This week Leadership Reads turns to fiction, introducing two brand new talents delving into the murky waters of identity and crime, and reintroducing a classic text by one of South Africa's greatest living writers.
Imran Garda is a journalist with an international reputation, having worked at Al Jazeera's English channel from 2006-2012. Garda anchored anchored the news and Inside Story from Doha, Kuala Lumpur and Washington DC and hosted the award-winning (RTS) The Stream, reporting from a plethora of destinations: the US, Sudan, Turkey, Egypt, Namibia, Bahrain, Lesotho, India, South Africa and the Hajj in Saudi Arabia. Garda also hosted the 13-part series"Focus on Gaza" and presented a number of documentaries including "The Father of the Turks", "A Voyage of Life and Death" and "India's Silent War". Interviewees included the likes of former IAEA Chief Hans Blix, Wikileaks founder Julian Assange, Tibetan PM in exile Lobsang Sangay, UN Human Rights Chief Navi Pillay, ICC Chief prosecutor Luis Moreno-Ocampo, and philosopher Slavoj Zizek, to name a few.
With such a background Garda's fictional debut could be expected to have an international flavour, and The Thunder That Roars does not disappoint in that regard. The novel covers the trajectory of Yusuf Carrim, a tech-savvy journalist made by his coverage of the Arab Spring, who detours into detective work when his father asks him to trace missing childhood friend Sam. This mission takes Carrim on a picaresque quest from his New York base to South Africa, the country of his birth, and on to Bulawayo, Dubai and Lampedusa. Along the way Carrim confronts some troubling truths as he deconstructs his personality. Crisply paced, informed by an imagination nourished by the most fertile international newsfeeds, and hosting a cast of off-beat characters, The Thunder That Roars is a compelling tale that will challenge readers' assumptions about their own relationships to time and place at the same time that it surprises and entertains.
A mystery novel of a different kind, Penny Lorimer's first novel Finders Weepers features a different journalist on a quest to find a missing person. Nix Mniki is a South African woman of Xhosa and German parentage who goes back to the Eastern Cape in search of the new principal of a rural Eastern Cape school. Girdwood College has seen better days and the principal, Boniswa, was determined to return it to its hey-day. As Mniki attempts to unravel the mystery of Boniswa's disappearance, she comes face to face with the ruinous effect that the education crisis has had on people's lives – a crisis that fosters the violence and corruption that seem to have drawn Boniswa into the darkness. This makes Finders Weepers a sustained meditation on the woes afflicting South African society in general and the Eastern Cape in particular as well as being a finely constructed and well written detective novel. Will Penny Lorimer give Margie Orford and Deon Meyer a run for their money? Read Finders Weepers and share your opinion!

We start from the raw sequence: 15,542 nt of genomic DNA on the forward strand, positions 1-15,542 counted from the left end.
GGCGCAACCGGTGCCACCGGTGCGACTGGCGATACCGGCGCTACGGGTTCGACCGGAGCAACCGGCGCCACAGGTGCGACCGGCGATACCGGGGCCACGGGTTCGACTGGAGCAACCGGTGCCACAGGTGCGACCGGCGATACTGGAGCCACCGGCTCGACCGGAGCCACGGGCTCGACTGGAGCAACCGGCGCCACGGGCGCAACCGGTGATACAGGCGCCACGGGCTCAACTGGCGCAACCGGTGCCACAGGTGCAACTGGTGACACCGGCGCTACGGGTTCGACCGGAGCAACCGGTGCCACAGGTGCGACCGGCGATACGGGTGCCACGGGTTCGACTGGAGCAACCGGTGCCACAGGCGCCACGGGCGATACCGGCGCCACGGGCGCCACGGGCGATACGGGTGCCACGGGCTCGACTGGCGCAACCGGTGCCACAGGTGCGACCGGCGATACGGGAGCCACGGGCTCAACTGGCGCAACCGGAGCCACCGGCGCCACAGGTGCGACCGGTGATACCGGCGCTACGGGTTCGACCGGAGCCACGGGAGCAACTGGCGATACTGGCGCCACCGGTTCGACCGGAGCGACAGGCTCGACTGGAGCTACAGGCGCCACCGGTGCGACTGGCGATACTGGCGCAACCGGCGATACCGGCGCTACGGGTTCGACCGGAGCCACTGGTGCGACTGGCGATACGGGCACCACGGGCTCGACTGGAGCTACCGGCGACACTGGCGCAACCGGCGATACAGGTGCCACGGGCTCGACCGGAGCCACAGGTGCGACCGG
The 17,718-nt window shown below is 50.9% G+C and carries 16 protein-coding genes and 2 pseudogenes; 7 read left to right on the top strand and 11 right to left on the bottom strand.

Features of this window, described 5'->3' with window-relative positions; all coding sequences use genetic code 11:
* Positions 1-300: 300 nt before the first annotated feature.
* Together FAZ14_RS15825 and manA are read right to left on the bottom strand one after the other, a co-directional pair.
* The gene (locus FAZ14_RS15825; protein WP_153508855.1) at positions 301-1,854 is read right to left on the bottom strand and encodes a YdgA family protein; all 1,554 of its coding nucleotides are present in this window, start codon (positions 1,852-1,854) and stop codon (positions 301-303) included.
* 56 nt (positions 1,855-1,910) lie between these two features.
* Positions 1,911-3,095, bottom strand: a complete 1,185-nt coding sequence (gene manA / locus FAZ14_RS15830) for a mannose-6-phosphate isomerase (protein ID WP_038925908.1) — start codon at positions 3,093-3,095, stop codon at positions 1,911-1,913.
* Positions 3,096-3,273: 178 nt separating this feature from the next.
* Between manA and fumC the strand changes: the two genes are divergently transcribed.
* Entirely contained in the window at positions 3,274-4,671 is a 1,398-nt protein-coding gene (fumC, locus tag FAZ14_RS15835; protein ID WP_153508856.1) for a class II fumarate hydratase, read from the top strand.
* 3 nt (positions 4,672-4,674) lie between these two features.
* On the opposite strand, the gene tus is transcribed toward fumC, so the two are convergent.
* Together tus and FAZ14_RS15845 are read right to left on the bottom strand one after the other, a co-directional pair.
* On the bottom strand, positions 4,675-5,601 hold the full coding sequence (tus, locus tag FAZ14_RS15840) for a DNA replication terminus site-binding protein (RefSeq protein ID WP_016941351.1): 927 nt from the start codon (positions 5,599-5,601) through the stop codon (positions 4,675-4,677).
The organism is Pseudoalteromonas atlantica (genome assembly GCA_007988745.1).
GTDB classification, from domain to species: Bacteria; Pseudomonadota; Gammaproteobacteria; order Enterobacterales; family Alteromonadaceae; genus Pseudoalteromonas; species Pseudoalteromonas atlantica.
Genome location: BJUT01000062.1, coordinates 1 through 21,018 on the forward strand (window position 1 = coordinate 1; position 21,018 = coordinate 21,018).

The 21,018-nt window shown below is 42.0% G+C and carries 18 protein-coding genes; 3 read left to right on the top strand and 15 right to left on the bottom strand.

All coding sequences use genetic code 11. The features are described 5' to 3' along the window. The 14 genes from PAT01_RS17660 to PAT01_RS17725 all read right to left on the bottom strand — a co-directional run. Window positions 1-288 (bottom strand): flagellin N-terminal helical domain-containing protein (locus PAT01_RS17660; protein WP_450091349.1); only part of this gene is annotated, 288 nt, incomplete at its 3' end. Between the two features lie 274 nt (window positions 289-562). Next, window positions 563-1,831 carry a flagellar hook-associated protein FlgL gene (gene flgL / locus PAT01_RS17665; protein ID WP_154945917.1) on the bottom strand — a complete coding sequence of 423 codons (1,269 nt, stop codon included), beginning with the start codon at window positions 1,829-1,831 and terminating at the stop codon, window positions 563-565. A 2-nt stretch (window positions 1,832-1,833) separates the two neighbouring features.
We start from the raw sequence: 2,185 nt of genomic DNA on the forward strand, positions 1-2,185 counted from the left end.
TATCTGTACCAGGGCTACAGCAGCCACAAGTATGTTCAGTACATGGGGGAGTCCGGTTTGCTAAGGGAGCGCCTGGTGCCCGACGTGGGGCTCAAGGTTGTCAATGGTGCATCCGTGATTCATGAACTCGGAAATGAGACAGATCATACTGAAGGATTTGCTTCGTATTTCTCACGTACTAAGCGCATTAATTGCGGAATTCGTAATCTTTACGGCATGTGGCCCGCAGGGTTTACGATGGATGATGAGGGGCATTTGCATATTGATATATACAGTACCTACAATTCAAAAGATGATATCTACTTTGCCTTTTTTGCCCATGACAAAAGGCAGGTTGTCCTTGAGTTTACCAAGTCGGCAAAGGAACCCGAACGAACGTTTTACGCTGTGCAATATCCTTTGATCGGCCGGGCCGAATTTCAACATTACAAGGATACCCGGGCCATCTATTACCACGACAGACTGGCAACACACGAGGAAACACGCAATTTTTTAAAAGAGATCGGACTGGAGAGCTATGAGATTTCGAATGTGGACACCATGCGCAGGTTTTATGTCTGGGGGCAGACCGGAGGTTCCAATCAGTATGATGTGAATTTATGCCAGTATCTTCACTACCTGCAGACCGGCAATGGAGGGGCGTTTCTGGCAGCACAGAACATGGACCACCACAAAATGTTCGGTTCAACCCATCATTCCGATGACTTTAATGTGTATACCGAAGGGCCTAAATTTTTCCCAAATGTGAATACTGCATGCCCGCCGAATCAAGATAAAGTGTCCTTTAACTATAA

A mystery of an entirely different order surfaces in the playful, not to say chaotic pages of The Folly, Ivan Vladislavic's first novel originally published in 1993, on the eve of the first democratic elections, and timeously reissued in a striking red-and-black cover to accompany whatever follies the next 20 years of democracy may yield.
Vladislavic is a bard of the arbitrary and the absurd, with a lyrical style steeped in irony and leavened with with, as evidenced by titles like Missing Persons, Propaganda By Monuments, The Restless Supermarket, Exploded View, Double Negative and The Folly itself – the novel in which Vladislavic's love-affair with the bizarre and the surreal is most nakedly exposed.
The plot of The Folly is as arbitrary as the line drawn around a surface of ground and as magical. Just as the line creates a plot from unowned land, summoning the Law, the State and the police,The Folly begins with an arbitary act and swiftly weaves a text of obsession, mayhem and lunacy. Two suburban non-entities, Mr and Mrs Malgas, are middlingly eking out their days when the eccentric squatter Nieuwenhuizen bursts into their world with his crack-pot scheme to build a mansion in the vacant lot next door. With a maniacal zeal reminiscent of Pozzo in Beckett's Waiting For Godot or the one-eyed monomaniac Zero in Angela Carter's The Passion of New Eve, the ironically-aptly named Nieuwenhuizen sets about turning the Malgas' world upside down. Piece by piece, Nieuwenhuizen, aided by the long-suffering Mr Malgas, who is helpless as a rat fascinated by a snake, constructs a madhouse disguised as a mansion. Insisting that Malgas call him “Father”, Nieuwenhuizen, like some patriarch laying the foundations of a colony, obsesses over every detail of his mansion, endowing linen cupboards, crazy paving, burglar-proofing, floral motifs and gnomes with a hitherto unsuspected significance. Observation deck, rumpus room, bomb shelter … All have their place in his grand design as it builds up to a crashing finale.
As fresh as it was on the day it was printed, The Folly will delight new readers and reward rereaders. Once deemed a satire of apartheid, the book now floats free as a devastating satire on the values underpinning suburbia – and an unsettling examination of what it takes to rebel against the creeping death of the soul.
As JG Ballard once said, “Everywhere — all over Africa and South America ... you see these suburbs springing up. They represent the optimum of what people want. There's a certain sort of logic leading towards these immaculate suburbs. And they're terrifying, because they are the death of the soul ... This is the prison this planet is being turned into.”
By the time The Folly is finished with the reader, nothing in suburbia will ever look the same again.